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Sequential Learning of Principal Curves: Summarizing Data Streams on the Fly

May 18, 2018
Benjamin Guedj, Le Li

When confronted with massive data streams, summarizing data with dimension reduction methods such as PCA raises theoretical and algorithmic pitfalls. Principal curves act as a nonlinear generalization of PCA and the present paper proposes a novel algorithm to automatically and sequentially learn principal curves from data streams. We show that our procedure is supported by regret bounds with optimal sublinear remainder terms. A greedy local search implementation that incorporates both sleeping experts and multi-armed bandit ingredients is presented, along with its regret bound and performance on a toy example and seismic data.


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A Resource Allocation based Approach for Corporate Mobility as a Service

Oct 11, 2018
Sebastian Knopp, Benjamin Biesinger, Matthias Prandtstetter

Corporate mobility is often based on fixed assignments of vehicles to employees. Relaxing these fixed assignments while including alternatives such as public transportation, bike sharing, and taxis for the employees' business and private trips could increase fleet utilization, foster the use of battery electric vehicles, and lower the costs for the companies' transportation needs. A system in which all employees specify their mobility demands gives rise to optimization problems concerning the assignment of company cars or alternative modes of transport to satisfy the needs of the users. In this work we introduce the NP-hard mobility offer allocation problem which has similarities to interval scheduling problems. We propose an integer linear programming model and heuristic solution approaches based on large neighborhood search. The efficiency of these methods is based on the usage of suitable conflict graphs. In a computational study, the approaches are evaluated and it is demonstrated that, depending on instances and run-time requirements, either solving the model exactly using a general purpose integer linear programming solver, fast greedy heuristics, or the adaptive large neighborhood search outperforms the others.


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Transfer Learning for Prosthetics Using Imitation Learning

Jan 15, 2019
Montaser Mohammedalamen, Waleed D. Khamies, Benjamin Rosman

In this paper, We Apply Reinforcement learning (RL) techniques to train a realistic biomechanical model to work with different people and on different walking environments. We benchmarking 3 RL algorithms: Deep Deterministic Policy Gradient (DDPG), Trust Region Policy Optimization (TRPO) and Proximal Policy Optimization (PPO) in OpenSim environment, Also we apply imitation learning to a prosthetics domain to reduce the training time needed to design customized prosthetics. We use DDPG algorithm to train an original expert agent. We then propose a modification to the Dataset Aggregation (DAgger) algorithm to reuse the expert knowledge and train a new target agent to replicate that behaviour in fewer than 5 iterations, compared to the 100 iterations taken by the expert agent which means reducing training time by 95%. Our modifications to the DAgger algorithm improve the balance between exploiting the expert policy and exploring the environment. We show empirically that these improve convergence time of the target agent, particularly when there is some degree of variation between expert and naive agent.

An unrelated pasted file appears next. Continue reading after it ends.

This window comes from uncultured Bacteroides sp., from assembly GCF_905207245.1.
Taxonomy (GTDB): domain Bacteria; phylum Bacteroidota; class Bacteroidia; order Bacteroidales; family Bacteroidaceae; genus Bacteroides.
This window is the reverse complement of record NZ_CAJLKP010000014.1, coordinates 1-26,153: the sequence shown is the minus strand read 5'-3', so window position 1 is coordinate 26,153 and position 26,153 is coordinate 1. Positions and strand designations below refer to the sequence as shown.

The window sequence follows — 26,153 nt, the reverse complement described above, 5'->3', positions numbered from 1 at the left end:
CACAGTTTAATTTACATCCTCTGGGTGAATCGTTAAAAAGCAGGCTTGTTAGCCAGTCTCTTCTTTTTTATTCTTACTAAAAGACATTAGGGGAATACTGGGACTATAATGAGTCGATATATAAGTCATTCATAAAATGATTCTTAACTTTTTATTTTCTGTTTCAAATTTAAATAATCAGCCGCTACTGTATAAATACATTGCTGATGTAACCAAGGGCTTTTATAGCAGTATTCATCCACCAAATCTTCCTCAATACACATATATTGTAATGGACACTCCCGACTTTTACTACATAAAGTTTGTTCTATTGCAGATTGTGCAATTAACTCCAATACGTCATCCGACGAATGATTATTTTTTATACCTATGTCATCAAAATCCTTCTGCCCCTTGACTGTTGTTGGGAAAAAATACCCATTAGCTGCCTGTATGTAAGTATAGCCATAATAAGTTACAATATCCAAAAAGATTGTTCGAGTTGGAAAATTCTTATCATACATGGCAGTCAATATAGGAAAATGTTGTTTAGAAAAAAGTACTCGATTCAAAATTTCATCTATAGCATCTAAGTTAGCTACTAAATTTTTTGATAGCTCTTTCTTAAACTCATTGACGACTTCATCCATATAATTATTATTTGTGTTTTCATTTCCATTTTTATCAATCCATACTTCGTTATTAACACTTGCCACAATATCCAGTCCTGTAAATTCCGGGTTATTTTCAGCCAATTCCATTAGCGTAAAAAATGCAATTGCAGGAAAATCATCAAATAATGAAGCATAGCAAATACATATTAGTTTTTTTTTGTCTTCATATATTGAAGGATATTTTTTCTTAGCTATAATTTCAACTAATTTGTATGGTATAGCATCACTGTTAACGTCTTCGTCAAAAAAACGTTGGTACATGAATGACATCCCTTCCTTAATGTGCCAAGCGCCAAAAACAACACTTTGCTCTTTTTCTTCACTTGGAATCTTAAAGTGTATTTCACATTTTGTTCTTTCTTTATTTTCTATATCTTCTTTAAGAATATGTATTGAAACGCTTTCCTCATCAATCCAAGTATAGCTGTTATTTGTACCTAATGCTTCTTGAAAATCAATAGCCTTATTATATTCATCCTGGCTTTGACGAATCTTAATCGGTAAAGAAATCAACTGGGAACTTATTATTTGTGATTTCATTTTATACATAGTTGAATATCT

* Black in AI Workshop, NeurIPS 2018 
* Workshop paper, Black in AI, NeurIPS 2018 

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RADMPC: A Fast Decentralized Approach for Chance-Constrained Multi-Vehicle Path-Planning

Nov 25, 2018
Aaron Huang, Benjamin J. Ayton, Brian C. Williams

Robust multi-vehicle path-planning is important for ensuring the safety of multi-vehicle systems in applications like transportation, search and rescue, and robotic exploration. Chance-constrained methods like Iterative Risk Allocation (IRA)\cite{IRA} have been developed for situations where environmental disturbances are unbounded. However, chance-constrained methods for the multi-vehicle case generally use centralized strategies where the vehicle set is planned with couplings between all vehicle pairs. This approach is intractable as fleet size increases because computation time is exponential with respect to the number of vehicles being planned over due to a polynomial increase in coupling constraints between vehicle pairs. We present a faster approach for chance-constrained multi-vehicle path-planning that relies upon a decentralized path-planning method called Risk-Aware Decentralized Model Predictive Control (RADMPC) to rapidly approximate a centralized IRA approach. The RADMPC approximation is evaluated for vehicle interactions to determine the vehicle sets that should be planned in a coupled manner. Applying IRA to the smaller vehicle sets determined from the RADMPC approximation rapidly plans safe paths for the entire fleet. A Monte Carlo simulation analysis demonstrates the correctness of our approach and a significant improvement in computation time compared to a centralized IRA approach.